The Review of Austrian Economics

, Volume 14, Issue 2–3, pp 219–231 | Cite as

From Schütz to Goffman: The Search for Social Order

  • Jonathon E. Mote


The revival of the ideas of Alfred Schütz among Austrian economists is examined. In particular, this paper looks at Schütz's work on intersubjectivity as an alternative approach to market coordination. As opposed to the rational maximization of individuals, some have argued that Schütz's concept of intersubjective structures of meaning offers a better model for understanding how individuals act in the social world. This paper questions the soundness of utilizing Schütz's approach and suggests that the work of the sociologist Erving Goffman offers a potential model of social interaction that encompasses many elements of Schütz's framework but does not share the same limitations. Drawing on selected works of Goffman, a tentative model of social interaction and decision-making is put forward for discussion and further research.


Social Interaction Rational Maximization Public Finance Potential Model Social Order 
These keywords were added by machine and not by the authors. This process is experimental and the keywords may be updated as the learning algorithm improves.


Unable to display preview. Download preview PDF.

Unable to display preview. Download preview PDF.


  1. Addleson, M. (1995) Equilibrium Versus Understanding: Towards the Restoration of Economics as Social Theory. London and New York: Routledge.Google Scholar
  2. Adler, P. A., Adler, P., and Fontana, A. (1987) “Everyday Life Sociology.” Annual Review of Sociology, 13: 217–235.Google Scholar
  3. Augier, M., Knudsen, T., and Vendelo, M. (1998) “Three Perspectives on Time and Choice: Schütz, Shackle and Heidegger.” Unpublished manuscript.Google Scholar
  4. Backhouse, R. E. (ed.) (1997) New Directions in Economic Methodology. New York: Routledge.Google Scholar
  5. Baugh, K. R., Jr and Mohan, R. P. (1985) “Husserl, Schütz, and Garfinkel: Some Continuities and Contrasts.” Quarterly Journal of Ideology, 9(1): 2––12.Google Scholar
  6. Blaug, M. (1990) Economic Theory in Retrospect. Cambridge: Cambridge University Press.Google Scholar
  7. Butos, W. N., and Koppl, R. G. (1997) “The Varieties of Subjectivism: Keynes and Hayek on Expectations.” History of Political Economy, 29: 2.Google Scholar
  8. Chriss, J. J. (1995) “Some Thoughts on Recent Efforts to Further Systematize Goffman.” Sociological Forum, 10(1): 177–185.Google Scholar
  9. Chriss, J. J. (1992) “How Is Society Possible? Intersubjectivity and the Fiduciary Attitude as Problems of the Social Group in Mead, Gurwitsch, and Schütz.” Contemporary Sociology-A Journal of Reviews, 21(2): 283–284.Google Scholar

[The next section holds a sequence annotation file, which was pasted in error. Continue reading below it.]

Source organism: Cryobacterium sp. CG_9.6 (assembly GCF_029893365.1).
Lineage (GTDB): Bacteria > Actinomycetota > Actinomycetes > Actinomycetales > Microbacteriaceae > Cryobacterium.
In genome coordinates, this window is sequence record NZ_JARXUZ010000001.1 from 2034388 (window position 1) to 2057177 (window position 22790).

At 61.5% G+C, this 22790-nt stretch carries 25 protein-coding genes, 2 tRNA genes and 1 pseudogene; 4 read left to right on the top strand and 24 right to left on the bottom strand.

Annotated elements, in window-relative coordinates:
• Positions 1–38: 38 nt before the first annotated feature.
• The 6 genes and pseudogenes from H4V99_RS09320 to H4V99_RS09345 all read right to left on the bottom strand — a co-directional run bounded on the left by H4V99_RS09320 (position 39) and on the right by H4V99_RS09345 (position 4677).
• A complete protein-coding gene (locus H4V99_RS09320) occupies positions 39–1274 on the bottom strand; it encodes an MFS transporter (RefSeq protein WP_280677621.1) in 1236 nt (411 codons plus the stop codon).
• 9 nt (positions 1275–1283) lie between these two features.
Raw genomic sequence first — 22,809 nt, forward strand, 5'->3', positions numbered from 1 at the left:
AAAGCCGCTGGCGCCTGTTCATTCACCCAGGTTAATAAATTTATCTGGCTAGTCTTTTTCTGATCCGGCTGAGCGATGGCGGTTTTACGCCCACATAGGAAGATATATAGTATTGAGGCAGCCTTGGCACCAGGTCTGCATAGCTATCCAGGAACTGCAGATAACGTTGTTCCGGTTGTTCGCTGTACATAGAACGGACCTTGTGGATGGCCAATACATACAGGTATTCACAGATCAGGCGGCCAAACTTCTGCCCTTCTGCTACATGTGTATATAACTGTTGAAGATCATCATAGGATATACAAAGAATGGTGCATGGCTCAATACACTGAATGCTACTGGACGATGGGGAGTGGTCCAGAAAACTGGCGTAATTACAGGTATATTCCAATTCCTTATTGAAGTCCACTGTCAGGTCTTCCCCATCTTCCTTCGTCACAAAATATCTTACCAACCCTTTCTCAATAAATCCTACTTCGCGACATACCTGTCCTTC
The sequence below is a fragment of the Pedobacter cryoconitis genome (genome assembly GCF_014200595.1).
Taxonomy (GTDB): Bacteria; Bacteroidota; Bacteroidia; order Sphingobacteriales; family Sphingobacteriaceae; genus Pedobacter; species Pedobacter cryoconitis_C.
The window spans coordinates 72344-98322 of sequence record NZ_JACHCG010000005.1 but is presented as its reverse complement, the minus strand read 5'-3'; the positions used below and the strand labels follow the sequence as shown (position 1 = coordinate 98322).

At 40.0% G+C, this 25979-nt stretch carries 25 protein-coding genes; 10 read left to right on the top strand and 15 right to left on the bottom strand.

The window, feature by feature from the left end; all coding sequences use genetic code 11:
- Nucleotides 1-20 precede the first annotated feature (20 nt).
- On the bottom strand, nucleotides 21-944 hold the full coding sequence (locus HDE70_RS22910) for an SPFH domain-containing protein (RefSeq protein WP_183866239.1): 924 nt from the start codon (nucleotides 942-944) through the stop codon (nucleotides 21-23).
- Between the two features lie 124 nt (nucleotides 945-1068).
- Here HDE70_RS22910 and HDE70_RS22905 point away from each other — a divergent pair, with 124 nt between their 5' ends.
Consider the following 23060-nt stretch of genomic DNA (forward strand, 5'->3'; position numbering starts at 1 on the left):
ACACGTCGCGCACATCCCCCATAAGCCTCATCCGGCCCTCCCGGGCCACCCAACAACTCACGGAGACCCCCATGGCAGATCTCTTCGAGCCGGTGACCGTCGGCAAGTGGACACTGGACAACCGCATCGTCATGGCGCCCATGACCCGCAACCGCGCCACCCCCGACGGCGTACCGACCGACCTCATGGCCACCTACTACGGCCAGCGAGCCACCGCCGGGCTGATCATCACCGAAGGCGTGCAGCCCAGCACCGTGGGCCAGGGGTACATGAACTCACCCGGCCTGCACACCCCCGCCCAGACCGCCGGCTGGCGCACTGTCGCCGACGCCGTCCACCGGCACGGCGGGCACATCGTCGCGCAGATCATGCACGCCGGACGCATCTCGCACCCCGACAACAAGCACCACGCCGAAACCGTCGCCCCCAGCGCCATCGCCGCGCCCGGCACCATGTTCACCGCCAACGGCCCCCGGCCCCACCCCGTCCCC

10. Collins, R. (1989) “Toward a Neo-Meadian Sociology of Mind.” Symbolic Interaction, 12(1): 1–32.Google Scholar
  11. Collins, R. (1993) “The Rationality of Avoiding Choice.” Rationality and Society, 5(1): 58–67.Google Scholar
  12. Collins, R. (1994) Four Sociological Traditions. New York: Oxford University Press.Google Scholar
  13. Esser, H. (1993) “The Rationality of Everyday Behavior: A Rational Choice Reconstruction of the Theory of Action by Alfred Schütz.” Rationality and Society, 5(1): 7–31.Google Scholar
  14. Forstater, M. “Lowe's Critique of Economic Laws and the Development of an Interpretive-Structural Economics.” Unpublished manuscript.Google Scholar
  15. Foss, N. Juul. (1996) “Spontaneous Social Order: Economics and Schützian Sociology.” American Journal of Economics and Sociology, 55: 73–86.Google Scholar
  16. Goffman, E. (1982) Interaction Ritual: Essays on Face-to-Face Behavior. New York: Pantheon Books.Google Scholar
  17. Goffman, E. (1983) “The Interaction Order.” American Sociological Review, 48: 1–17.Google Scholar
  18. Goffman, E. (1995) Forms of Talk. Philadelphia: University of Pennsylvania Press.Google Scholar
  19. Gorman, R. A. (1977) The Dual Vision: Alfred Schütz and the Myth of Phenomenological Social Science Boston: Routledge & Kegan Paul.Google Scholar
  20. Heritage, J. (1996) Garfinkel and Ethnomethodology. Cambridge: Blackwell.Google Scholar
  21. Kivisto, P., and Swatos, W. H. Jr. (1990) “Weber and Interpretive Sociology in America.” The Sociological Quarterly, 31(1): 149–164.Google Scholar
  22. Koppl, R. (1992) “Invisible-Hand Explanations and Neoclassical Economics: Toward a Post Marginalist Economics.” Journal of Institutional & Theoretical Economics, 148(2): 292–313.Google Scholar
  23. Koppl, R. (1994) “Lachmann on Schütz and Shackle.” Advances in Austrian Economics, 1: 289–302.Google Scholar
  24. Koppl, R. (1997) “Mises and Schütz on Ideal Types.” Cultural Dynamics, 9(1): 63–76.Google Scholar
  25. Langsdorf, L. (1986) “Making Sense of Reification: Alfred Schütz and the Constructionist Theory.” Philosophy of the Social Sciences, 16(2): 262–264.Google Scholar
  26. Lawson, T. (1997). Economics and Reality. New York: Routledge.Google Scholar
  27. Ostrow, J. M. (1996) “Spontaneous Involvement and Social Life.” Sociological Perspectives, 39(3): 341–351.Google Scholar
  28. Rima, I. H. (1996) Development of Economic Analysis. New York: Routledge.Google Scholar
  29. Shearmur, J. (1993) “Schütz, Machlup and Rational Economic Man: Some Problems for Economic Imperialism?” Review of Political Economy, 5(4): 491–507.Google Scholar
  30. Weber, M. (1978) Economy and Society. University of California Press: Berkeley.Google Scholar

Copyright information

© Kluwer Academic Publishers 2001

Authors and Affiliations

  • Jonathon E. Mote
    • 1
  1. 1.Department of SociologyUniversity of PennsylvaniaPhiladelphia

Personalised recommendations